Stakeholder perceptions of secondary education quality in Sokoto State, Nigeria

Publication Date03 April 2017
Date03 April 2017
AuthorYaro Ibrahim,Rozita Arshad,Dani Salleh
SubjectEducation,Curriculum, instruction & assessment,Educational evaluation/assessment
Stakeholder perceptions of
secondary education quality in
Sokoto State, Nigeria
Yaro Ibrahim
Faculty of Management Sciences, Usmanu Danfodiyo University,
Sokoto, Nigeria, and
Rozita Arshad and Dani Salleh
Universiti Utara Malaysia, Sintok, Malaysia
Purpose This study aims to obtain stakeholder perceptions of secondary education quality in Sokoto
State, Nigeria.
Design/methodology/approach A qualitative research approach was used by conducting interviews.
Data were purposively collected from a sample of 15 education stakeholders in Sokoto State, and analyzed to
extract major themes using the NVivo software program.
Findings The results of the interviews suggested that high-quality education is dened by the following
seven dimensions that fell under a systems-based framework: the provision of adequate instructional
materials, the provision of educational infrastructure, imparting the “right” knowledge, meeting education
“yardsticks”, provision of teacher support and welfare, creating a conducive learning atmosphere and
availability of high-quality teachers.
Research limitations/implications The research is conned to the Sokoto State only. Although the
ndings may be applicable to other states of the Nigerian federation, the qualitative research design limits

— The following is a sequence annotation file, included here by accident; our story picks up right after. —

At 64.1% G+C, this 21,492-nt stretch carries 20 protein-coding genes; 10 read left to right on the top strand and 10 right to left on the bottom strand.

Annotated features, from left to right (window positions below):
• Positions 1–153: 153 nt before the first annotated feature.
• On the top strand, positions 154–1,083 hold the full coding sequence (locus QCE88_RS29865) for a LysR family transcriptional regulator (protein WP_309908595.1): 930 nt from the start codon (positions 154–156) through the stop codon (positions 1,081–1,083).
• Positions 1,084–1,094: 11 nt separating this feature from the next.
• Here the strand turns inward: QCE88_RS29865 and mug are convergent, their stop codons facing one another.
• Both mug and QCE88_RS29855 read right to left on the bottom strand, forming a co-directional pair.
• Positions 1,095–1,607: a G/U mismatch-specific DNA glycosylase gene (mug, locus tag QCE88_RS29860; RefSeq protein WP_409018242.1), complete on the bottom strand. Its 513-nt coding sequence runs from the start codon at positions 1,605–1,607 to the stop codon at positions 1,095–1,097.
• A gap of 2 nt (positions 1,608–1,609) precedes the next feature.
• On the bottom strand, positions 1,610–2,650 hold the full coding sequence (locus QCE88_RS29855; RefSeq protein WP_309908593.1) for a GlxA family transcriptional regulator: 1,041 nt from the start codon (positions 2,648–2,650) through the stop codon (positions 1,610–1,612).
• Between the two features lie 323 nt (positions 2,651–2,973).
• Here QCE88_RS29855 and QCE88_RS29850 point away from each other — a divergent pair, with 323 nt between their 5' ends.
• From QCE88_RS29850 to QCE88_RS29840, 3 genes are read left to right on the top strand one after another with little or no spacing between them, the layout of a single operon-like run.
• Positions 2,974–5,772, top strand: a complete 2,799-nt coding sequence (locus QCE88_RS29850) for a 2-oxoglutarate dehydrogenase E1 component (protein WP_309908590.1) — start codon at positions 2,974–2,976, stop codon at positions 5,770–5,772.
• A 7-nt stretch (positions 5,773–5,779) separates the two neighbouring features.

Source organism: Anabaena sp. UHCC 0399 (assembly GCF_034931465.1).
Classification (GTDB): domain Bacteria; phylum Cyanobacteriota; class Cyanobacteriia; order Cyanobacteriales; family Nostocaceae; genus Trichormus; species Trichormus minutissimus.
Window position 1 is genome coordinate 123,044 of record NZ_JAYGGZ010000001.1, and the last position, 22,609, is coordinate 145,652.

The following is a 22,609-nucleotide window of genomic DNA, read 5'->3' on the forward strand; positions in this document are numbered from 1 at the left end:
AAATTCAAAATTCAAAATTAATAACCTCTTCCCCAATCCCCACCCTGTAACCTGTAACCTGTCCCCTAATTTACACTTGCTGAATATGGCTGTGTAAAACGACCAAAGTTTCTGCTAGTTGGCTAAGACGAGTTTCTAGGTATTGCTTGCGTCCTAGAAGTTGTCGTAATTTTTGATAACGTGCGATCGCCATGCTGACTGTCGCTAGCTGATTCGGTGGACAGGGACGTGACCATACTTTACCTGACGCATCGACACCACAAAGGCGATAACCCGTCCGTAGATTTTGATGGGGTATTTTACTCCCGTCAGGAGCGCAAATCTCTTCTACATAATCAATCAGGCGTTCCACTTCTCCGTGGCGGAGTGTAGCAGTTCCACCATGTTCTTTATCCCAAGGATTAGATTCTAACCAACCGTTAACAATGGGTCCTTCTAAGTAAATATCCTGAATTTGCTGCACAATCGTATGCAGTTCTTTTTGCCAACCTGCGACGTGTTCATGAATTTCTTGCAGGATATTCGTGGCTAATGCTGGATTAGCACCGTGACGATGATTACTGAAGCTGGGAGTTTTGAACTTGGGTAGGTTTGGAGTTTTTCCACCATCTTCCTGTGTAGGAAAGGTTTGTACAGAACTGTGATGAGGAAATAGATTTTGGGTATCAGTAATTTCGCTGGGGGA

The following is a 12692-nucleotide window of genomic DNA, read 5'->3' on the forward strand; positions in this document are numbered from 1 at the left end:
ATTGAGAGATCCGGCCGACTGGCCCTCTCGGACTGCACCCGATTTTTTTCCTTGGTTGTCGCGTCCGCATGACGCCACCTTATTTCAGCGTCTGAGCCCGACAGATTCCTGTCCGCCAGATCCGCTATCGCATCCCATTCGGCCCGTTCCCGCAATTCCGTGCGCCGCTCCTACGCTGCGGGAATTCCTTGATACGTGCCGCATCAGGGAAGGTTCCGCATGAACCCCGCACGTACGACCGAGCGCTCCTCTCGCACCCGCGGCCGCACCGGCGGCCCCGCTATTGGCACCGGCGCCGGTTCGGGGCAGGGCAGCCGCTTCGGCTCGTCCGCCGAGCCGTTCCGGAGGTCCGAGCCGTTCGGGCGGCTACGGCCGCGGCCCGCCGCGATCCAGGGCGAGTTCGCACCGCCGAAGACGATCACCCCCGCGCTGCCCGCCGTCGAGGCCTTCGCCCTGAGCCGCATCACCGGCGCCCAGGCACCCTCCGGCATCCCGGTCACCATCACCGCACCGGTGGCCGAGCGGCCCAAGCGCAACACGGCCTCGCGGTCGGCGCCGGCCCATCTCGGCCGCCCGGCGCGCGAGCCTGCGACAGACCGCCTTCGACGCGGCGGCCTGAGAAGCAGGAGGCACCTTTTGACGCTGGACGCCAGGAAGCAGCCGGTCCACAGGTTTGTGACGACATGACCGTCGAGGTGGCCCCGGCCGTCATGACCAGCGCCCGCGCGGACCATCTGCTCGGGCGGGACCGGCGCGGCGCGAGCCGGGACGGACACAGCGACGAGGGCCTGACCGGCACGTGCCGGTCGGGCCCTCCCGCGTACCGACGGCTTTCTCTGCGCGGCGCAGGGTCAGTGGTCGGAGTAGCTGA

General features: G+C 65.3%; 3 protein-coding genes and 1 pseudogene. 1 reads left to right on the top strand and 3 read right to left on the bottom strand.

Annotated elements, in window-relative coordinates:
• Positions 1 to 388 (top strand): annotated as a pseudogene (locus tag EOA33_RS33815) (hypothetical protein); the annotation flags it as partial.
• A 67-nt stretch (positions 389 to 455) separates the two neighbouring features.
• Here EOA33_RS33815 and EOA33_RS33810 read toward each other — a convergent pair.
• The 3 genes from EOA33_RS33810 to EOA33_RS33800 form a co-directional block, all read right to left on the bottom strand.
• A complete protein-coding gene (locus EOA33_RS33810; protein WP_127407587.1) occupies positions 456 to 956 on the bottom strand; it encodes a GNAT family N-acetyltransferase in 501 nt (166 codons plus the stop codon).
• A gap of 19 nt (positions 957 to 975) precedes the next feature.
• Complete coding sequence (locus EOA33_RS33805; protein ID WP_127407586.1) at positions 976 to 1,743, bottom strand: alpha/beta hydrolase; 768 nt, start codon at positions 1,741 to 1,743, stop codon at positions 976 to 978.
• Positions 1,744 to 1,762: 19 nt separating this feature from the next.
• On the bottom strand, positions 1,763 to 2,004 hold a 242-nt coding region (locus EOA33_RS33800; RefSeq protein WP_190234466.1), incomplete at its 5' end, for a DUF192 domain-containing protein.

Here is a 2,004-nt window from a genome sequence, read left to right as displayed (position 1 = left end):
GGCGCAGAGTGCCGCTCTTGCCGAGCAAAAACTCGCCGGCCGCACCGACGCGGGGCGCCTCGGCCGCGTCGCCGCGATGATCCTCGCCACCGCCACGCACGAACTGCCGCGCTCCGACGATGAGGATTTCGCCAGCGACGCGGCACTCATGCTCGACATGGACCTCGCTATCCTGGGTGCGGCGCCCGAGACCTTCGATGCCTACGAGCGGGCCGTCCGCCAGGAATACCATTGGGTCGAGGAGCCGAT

generalization beyond the present data. The research has methodological limitations in that only a qualitative
approach was used in obtaining and analyzing the data.
Practical implications This study presents dimensions of, and a denition of, secondary education
quality, as perceived by education stakeholders in Sokoto State, Nigeria. This systems-based denition could
be useful to the government in re-designing its educational plans and ensuring quality in secondary education
programs. Once fully applied in the educational system, issues of low-quality education and graduation of
unprepared students can be addressed more systematically. The goal of admitting more competent school
leavers into tertiary institutions could also be pursued actively. Other social challenges, such as juvenile
delinquency, can likewise be addressed. The study draws attention of those responsible for education
provision in Nigeria to look inward to focus on those dimensions that need prompt and urgent improvements
so that education quality can be ensured for a better society.
Originality/value This study provides a systems-based framework of educational quality to guide
school improvement efforts in Nigerian secondary schools that reect values of regional stakeholders. This
study demonstrates an easy-to-apply method for deriving educational quality indicators with stakeholder
involvement. The dimensions obtained are supported by theory and the literature discussed.
Keywords Secondary schools, Education stakeholders, Quality education
Paper type Research paper
1. Introduction
1.1 Need for attention to educational quality
Many developing countries are currently aspiring toward higher quality education systems
(David and Anna, 2015;Isa and Jailani, 2014). Indeed, countries around the world today have
made remarkable progress in not only improving the quality of education but also in making
The current issue and full text archive of this journal is available on Emerald Insight at:
Received 27 April 2016
Revised 22 August 2016
29 January 2017
Accepted 31 January 2017
QualityAssurance in Education
Vol.25 No. 2, 2017
©Emerald Publishing Limited
DOI 10.1108/QAE-04-2016-0021
education accessible to all (Bruns and Luque, 2015;Filmer and Fox, 2014;UNESCO, 2014a).
But despite these achievements, issues related to poor-quality education still persist in most